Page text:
Private school vouchers fail big in House vote – February 28

Today’s highlights…

  • Vouchers voted down: The House substituted the private school voucher bill, HB331, with a new bill softening the financial impact on public schools and adding a level of academic accountability then voted 22-53 against the bill.
  • ‘Time’ request increased and passed: The Executive Appropriations Committee requested and Senate Education Committee unanimously passed a new version of House Bill 396 that more than doubles the previously proposed amount allocated for flexible, educator-directed paid time.
  • 9% overall proposed ed budget increase: The draft final budget bill allocates a 6.1% total WPU increase, $64 million for Educator Professional Time (HB396), $10 million for teacher bonuses, an allocation for menstrual hygiene produces in public schools and $31 million for early literacy and full-day kindergarten programs.

Executive Appropriations Committee (reported by Jay Blain – NOTE: with apologies to Jay and readers…in the rush to send a very lengthy report on Friday, this report was omitted on Feb. 25): The Executive Appropriations Committee made final recommendations for the fiscal year 2022-23 budget (see p. 10 for education). There still will be adjustments made to the budget made before the legislature adjourns Friday, March 4, at midnight, but here are some highlights from the Public Education section:

  • Overall, the new money appropriated is $168.7 million ongoing and $270.9 million one-time…about a 9% increase in the overall public education budget.
  • $124.6 million for the state’s basic school formula, bringing the total increase in the value of the WPU to 6.1%.
  • $91.5 million for development projects, including systemic earthquake upgrades to improve schools (HB475)
  • $64 million for Educator Professional Time (this is the UEA-initiated HB396)
  • $10 million in one-time funds for teacher bonuses to those with extra assignments.
  • $2.3 million in one-time money to provide free menstrual hygiene products in Utah public schools.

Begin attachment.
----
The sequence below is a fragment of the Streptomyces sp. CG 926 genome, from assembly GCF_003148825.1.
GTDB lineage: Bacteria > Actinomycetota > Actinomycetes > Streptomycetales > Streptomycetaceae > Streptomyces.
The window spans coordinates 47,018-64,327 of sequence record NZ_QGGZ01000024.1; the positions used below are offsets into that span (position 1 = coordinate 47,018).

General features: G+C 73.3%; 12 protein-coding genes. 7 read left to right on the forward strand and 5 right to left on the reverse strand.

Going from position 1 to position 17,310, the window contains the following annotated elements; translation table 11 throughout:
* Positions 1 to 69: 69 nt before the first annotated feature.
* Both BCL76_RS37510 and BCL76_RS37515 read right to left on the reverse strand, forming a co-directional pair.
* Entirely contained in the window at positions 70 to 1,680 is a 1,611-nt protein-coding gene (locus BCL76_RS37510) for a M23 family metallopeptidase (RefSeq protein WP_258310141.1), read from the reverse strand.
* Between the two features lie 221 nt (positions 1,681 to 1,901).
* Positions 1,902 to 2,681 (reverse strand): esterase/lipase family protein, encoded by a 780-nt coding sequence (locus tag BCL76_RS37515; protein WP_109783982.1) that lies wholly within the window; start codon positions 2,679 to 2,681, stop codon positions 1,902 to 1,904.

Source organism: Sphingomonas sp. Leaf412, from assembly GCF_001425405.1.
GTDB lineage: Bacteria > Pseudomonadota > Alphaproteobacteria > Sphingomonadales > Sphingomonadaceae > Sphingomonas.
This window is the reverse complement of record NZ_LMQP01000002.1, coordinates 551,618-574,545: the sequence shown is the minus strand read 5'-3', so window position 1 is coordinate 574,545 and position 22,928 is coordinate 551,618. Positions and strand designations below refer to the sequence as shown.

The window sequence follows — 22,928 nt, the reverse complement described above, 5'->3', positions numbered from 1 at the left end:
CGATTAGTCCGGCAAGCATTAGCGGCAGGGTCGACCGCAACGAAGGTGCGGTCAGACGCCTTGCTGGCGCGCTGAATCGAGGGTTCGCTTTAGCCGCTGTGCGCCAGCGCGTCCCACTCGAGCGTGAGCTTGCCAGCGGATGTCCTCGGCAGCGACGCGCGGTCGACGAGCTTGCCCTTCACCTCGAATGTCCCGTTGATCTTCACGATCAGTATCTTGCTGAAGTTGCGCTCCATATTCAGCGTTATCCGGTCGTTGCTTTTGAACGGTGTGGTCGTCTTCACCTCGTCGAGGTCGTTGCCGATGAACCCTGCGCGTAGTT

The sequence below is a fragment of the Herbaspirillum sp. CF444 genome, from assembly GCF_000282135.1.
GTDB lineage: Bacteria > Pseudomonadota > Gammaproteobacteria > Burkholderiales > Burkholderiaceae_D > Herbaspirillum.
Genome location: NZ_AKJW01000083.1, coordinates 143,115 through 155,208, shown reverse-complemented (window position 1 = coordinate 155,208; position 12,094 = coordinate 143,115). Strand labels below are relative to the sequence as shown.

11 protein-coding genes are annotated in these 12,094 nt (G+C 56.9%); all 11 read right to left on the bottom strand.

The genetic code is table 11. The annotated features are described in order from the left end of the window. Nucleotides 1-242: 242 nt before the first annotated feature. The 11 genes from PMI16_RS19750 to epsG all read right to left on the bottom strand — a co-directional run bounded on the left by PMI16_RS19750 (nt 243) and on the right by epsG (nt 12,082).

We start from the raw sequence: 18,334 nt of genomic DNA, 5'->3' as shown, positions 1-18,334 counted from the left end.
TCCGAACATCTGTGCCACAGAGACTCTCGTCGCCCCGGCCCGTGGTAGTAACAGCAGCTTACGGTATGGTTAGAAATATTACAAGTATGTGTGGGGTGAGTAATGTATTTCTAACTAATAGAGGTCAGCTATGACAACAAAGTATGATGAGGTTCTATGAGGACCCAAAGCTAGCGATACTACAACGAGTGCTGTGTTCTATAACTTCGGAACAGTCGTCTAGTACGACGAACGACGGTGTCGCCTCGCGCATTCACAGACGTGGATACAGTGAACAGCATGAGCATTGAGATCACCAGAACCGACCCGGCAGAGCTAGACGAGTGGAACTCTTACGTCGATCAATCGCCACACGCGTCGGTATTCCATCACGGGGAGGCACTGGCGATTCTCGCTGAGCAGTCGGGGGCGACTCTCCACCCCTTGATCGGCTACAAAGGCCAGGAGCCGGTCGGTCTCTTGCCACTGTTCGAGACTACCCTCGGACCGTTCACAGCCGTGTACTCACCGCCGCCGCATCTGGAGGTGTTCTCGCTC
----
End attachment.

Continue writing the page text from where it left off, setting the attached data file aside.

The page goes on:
• $9.6 million ongoing and $9.4 million one-time spending for early literacy outcomes improvements to increase 3rd-grade reading scores across the state (SB127)
  • $12.2 million in ongoing funding for school districts to provide optional full-day kindergarten.
  • $4 million in one-time and $4 million in ongoing appropriations for UPSTART, an at-home kindergarten readiness program to prepare preschool-age children for kindergarten.
  • $3.2 million in one-time money for a statewide online education program.
  • $1.2 million in ongoing funding to expand the SafeUT crisis app, chat and tip line that provides real-time crisis intervention for students.

Senate Education Committee (reported by Sara Jones): In its final scheduled meeting, the Senate Education Committee heard eight UEA-tracked bills. Four Senate bills were heard for the first time. Three passed unanimously on to the full Senate. Four of the five bills that had previously passed the House passed the committee unanimously:

House Floor (reported by Mike Kelley): The following UEA-tracked bills were heard in the House:


Policy Ambassador Messages

In 2022, 15 educators were selected as UEA Policy Ambassadors. These teachers received training from the UEA Legislative Team and agree to engage with legislators and share their experiences with UEA members. Here is an excerpt from a new submission:

Taking an Active Role Doesn’t Need to be Hard

Submitted by UEA Policy Ambassador Ray Smalley, agriculture teacher at Roy High School in Weber School District

“…By nature, I am the kind of person that likes to sit back and observe before I open my mouth and step into something. I was able to do that, but I was also given the opportunity to step out of my comfort zone and take part in conveying my story and my message to those who vote on the issues that affect me. I learned how to approach and contact a representative and was briefed on the issues at hand. I would have to say though that my biggest take away from this experience was that if I want to have a voice, I have one, and it is a relatively simple process. Spending a day on the Hill was much less intimidating than I imagined…”


Upcoming Legislation to Watch

Just one bill is on the agenda for the final scheduled House Education Committee meeting at 9 a.m., March 1: